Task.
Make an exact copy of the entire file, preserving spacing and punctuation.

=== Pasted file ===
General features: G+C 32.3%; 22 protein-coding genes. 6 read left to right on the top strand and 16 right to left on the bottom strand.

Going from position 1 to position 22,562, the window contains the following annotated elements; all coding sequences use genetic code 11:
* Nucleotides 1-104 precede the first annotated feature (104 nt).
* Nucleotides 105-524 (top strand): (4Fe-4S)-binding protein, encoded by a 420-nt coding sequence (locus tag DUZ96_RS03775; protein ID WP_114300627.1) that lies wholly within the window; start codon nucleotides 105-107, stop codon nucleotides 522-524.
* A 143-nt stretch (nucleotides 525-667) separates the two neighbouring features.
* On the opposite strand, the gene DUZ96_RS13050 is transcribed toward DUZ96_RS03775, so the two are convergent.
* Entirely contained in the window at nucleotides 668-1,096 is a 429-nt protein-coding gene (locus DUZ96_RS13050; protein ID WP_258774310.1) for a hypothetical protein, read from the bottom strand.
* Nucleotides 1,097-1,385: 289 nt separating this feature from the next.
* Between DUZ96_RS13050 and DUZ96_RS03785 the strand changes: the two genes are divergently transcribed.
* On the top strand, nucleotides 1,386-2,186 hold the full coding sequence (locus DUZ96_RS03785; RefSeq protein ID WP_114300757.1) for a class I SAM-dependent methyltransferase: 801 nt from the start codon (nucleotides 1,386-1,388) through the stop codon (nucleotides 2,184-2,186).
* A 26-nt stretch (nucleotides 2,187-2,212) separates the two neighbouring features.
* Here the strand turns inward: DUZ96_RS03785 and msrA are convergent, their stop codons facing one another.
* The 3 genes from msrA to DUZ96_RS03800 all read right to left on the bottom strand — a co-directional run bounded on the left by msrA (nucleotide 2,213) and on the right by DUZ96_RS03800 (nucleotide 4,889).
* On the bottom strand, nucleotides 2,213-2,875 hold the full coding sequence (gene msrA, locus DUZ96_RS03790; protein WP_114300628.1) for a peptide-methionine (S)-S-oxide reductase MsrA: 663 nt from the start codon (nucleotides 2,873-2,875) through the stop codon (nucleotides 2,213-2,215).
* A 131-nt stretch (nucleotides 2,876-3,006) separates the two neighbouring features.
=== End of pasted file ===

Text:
General features: G+C 32.3%; 22 protein-coding genes. 6 read left to right on the top strand and 16 right to left on the bottom strand.

Going from position 1 to position 22,562, the window contains the following annotated elements; all coding sequences use genetic code 11:
* Nucleotides 1-104 precede the first annotated feature (104 nt).
* Nucleotides 105-524 (top strand): (4Fe-4S)-binding protein, encoded by a 420-nt coding sequence (locus tag DUZ96_RS03775; protein ID WP_114300627.1) that lies wholly within the window; start codon nucleotides 105-107, stop codon nucleotides 522-524.
* A 143-nt stretch (nucleotides 525-667) separates the two neighbouring features.
* On the opposite strand, the gene DUZ96_RS13050 is transcribed toward DUZ96_RS03775, so the two are convergent.
* Entirely contained in the window at nucleotides 668-1,096 is a 429-nt protein-coding gene (locus DUZ96_RS13050; protein ID WP_258774310.1) for a hypothetical protein, read from the bottom strand.
* Nucleotides 1,097-1,385: 289 nt separating this feature from the next.
* Between DUZ96_RS13050 and DUZ96_RS03785 the strand changes: the two genes are divergently transcribed.
* On the top strand, nucleotides 1,386-2,186 hold the full coding sequence (locus DUZ96_RS03785; RefSeq protein ID WP_114300757.1) for a class I SAM-dependent methyltransferase: 801 nt from the start codon (nucleotides 1,386-1,388) through the stop codon (nucleotides 2,184-2,186).
* A 26-nt stretch (nucleotides 2,187-2,212) separates the two neighbouring features.
* Here the strand turns inward: DUZ96_RS03785 and msrA are convergent, their stop codons facing one another.
* The 3 genes from msrA to DUZ96_RS03800 all read right to left on the bottom strand — a co-directional run bounded on the left by msrA (nucleotide 2,213) and on the right by DUZ96_RS03800 (nucleotide 4,889).
* On the bottom strand, nucleotides 2,213-2,875 hold the full coding sequence (gene msrA, locus DUZ96_RS03790; protein WP_114300628.1) for a peptide-methionine (S)-S-oxide reductase MsrA: 663 nt from the start codon (nucleotides 2,873-2,875) through the stop codon (nucleotides 2,213-2,215).
* A 131-nt stretch (nucleotides 2,876-3,006) separates the two neighbouring features.